The Federal Housing Administration Commissioner faces an affordable housing crisis made even worse by the pandemic.

The stability and future of millions of families are on the line as Congress and the Administration respond to this crisis. If confirmed, the two of you will serve in positions that are crucial to implementing the policy responses to the COVID-19 pandemic.

This Committee has oversight over the Treasury and Federal Reserve loan programs under the CARES Act. That’s why I fought for the Office of the Special Inspector General for Pandemic Recovery. The American people need a strong watchdog to make sure the 500 billion dollars of taxpayer money provided under the Act, and the four trillion dollars that the Federal Reserve will lend, actually goes to support workers and communities and small businesses.

Because the Act grants the Treasury Secretary and the Federal Reserve broad discretion over who gets these loans and on what terms, the Special Inspector General will need to examine the loan terms, the transactions, the lenders involved, and the eligibility of borrowers.

We’ve seen how the Small Business loans went to big companies and important clients of Wall Street banks, while community banks and credit unions and their customers on Main Street and in underserved communities waited and waited. I think most of us have all heard the frustration from restaurants and barber shops and cafes and so many other small businesses in our states, that are facing impossible decisions right now. They’ve spent hours on the phones trying to talk to someone about a loan, and have either been turned down or can’t get answers, while big, well-connected franchises go to the front of the line. It’s unacceptable.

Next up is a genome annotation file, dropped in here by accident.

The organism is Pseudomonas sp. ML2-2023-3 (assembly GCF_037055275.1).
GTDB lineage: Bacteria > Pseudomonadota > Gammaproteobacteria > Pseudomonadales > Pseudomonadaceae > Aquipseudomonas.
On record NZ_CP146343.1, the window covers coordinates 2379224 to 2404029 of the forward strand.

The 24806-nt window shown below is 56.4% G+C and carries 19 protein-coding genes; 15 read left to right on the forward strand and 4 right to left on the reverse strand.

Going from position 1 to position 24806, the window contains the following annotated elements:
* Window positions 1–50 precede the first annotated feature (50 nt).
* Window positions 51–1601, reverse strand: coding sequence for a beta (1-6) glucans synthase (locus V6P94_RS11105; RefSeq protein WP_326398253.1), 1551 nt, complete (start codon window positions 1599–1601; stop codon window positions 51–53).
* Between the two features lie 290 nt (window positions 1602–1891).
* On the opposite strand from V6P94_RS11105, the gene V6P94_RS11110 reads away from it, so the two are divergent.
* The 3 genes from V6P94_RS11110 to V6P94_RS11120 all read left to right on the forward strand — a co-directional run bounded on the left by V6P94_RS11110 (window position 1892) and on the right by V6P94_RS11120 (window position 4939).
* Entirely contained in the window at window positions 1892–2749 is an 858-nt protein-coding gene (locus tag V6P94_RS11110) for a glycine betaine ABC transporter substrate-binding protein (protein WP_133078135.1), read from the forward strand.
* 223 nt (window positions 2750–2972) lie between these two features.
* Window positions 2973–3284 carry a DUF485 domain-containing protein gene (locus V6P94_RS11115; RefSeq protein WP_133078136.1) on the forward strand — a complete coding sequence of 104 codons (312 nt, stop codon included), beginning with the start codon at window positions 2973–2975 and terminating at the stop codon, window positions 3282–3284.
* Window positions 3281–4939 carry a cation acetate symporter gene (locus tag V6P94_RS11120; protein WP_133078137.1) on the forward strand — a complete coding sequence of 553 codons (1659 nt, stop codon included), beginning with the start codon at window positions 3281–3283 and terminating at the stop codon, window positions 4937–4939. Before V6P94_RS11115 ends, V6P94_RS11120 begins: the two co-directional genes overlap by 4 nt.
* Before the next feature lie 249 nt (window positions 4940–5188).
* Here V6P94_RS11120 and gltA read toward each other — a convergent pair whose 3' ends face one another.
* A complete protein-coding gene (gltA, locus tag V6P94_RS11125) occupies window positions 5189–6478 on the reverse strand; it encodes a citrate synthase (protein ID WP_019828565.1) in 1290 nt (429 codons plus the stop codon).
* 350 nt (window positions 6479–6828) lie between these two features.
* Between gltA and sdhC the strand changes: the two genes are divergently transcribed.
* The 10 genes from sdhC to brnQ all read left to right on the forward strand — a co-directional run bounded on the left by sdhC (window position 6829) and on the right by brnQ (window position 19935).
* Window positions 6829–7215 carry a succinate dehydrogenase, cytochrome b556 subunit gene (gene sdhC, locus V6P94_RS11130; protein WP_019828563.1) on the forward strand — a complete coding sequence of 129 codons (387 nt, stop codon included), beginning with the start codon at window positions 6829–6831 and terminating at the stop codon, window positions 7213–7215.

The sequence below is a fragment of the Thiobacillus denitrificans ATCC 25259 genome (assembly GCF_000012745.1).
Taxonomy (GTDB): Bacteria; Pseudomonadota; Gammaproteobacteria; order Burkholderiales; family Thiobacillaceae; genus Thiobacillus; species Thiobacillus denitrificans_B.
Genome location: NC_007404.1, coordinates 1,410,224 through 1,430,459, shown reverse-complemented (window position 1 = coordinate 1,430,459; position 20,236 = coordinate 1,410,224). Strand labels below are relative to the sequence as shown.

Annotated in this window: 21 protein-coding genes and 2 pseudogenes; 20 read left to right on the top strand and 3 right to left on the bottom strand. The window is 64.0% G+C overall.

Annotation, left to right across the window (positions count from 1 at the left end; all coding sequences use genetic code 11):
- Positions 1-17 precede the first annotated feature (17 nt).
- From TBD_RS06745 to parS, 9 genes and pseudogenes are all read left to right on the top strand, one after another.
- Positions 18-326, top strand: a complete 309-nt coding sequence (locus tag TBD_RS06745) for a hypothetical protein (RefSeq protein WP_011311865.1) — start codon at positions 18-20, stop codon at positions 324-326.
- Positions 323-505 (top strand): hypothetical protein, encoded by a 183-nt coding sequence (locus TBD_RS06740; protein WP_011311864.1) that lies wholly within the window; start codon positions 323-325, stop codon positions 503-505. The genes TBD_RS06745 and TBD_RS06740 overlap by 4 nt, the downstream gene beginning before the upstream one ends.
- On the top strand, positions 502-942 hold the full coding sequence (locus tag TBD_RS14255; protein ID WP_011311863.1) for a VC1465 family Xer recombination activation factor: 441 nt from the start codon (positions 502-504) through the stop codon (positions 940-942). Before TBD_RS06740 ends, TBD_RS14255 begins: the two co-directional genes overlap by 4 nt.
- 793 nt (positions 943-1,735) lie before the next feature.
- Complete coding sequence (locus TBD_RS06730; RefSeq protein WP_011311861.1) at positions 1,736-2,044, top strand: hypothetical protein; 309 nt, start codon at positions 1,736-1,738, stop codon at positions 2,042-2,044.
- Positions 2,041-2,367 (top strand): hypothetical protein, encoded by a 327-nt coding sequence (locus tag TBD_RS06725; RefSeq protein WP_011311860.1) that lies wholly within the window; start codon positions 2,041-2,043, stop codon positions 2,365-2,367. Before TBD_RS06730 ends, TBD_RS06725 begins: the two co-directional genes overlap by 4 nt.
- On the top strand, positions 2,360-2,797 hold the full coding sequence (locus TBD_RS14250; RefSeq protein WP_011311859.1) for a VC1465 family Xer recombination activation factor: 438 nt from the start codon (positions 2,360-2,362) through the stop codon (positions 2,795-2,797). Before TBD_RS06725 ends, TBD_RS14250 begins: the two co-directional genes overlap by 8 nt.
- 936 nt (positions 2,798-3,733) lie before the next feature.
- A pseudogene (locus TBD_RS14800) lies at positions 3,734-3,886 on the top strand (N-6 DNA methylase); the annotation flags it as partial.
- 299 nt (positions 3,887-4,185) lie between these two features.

We can’t let the same thing happen with these loans by Treasury and the Fed. The problems with the SBA loans should be a lesson to Congress, as we consider additional recovery measures, and to the Special Inspector General.

In addition to those concerns, President Trump has shown outright hostility toward anyone who tries to hold him accountable to the American people he serves, including inspectors general. He removed the acting IG for the Defense Department who was set to become the chairman of the Pandemic Recovery Accountability Committee, he fired the intelligence community IG, and last Friday, he replaced the acting Health and Human Services IG. All of these professionals did their jobs and exposed misconduct in the Administration.

Looking at the last twenty years, we found only one IG candidate was nominated while serving in the White House Counsel’s office, and another nominee served in the White House Counsel’s office under an earlier Administration. Both of them resigned, one for politicizing the office and the other for a lack of independence. Not a great track record.